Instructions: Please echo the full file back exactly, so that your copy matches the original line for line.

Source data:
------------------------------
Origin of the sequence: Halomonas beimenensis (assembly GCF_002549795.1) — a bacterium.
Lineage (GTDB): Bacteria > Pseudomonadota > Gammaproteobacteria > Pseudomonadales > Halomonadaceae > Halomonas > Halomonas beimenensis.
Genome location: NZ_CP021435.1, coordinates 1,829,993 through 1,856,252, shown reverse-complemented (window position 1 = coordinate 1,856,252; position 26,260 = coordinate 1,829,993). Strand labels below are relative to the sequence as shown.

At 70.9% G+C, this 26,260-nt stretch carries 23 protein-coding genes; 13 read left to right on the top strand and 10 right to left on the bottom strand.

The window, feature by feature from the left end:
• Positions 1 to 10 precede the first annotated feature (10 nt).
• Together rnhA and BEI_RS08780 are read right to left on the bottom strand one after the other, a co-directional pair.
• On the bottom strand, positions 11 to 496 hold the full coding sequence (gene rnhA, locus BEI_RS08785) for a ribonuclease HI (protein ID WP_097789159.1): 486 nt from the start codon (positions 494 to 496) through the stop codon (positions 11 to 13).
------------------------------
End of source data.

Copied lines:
Origin of the sequence: Halomonas beimenensis (assembly GCF_002549795.1) — a bacterium.
Lineage (GTDB): Bacteria > Pseudomonadota > Gammaproteobacteria > Pseudomonadales > Halomonadaceae > Halomonas > Halomonas beimenensis.
Genome location: NZ_CP021435.1, coordinates 1,829,993 through 1,856,252, shown reverse-complemented (window position 1 = coordinate 1,856,252; position 26,260 = coordinate 1,829,993). Strand labels below are relative to the sequence as shown.

At 70.9% G+C, this 26,260-nt stretch carries 23 protein-coding genes; 13 read left to right on the top strand and 10 right to left on the bottom strand.

The window, feature by feature from the left end:
• Positions 1 to 10 precede the first annotated feature (10 nt).
• Together rnhA and BEI_RS08780 are read right to left on the bottom strand one after the other, a co-directional pair.
• On the bottom strand, positions 11 to 496 hold the full coding sequence (gene rnhA, locus BEI_RS08785) for a ribonuclease HI (protein ID WP_097789159.1): 486 nt from the start codon (positions 494 to 496) through the stop codon (positions 11 to 13).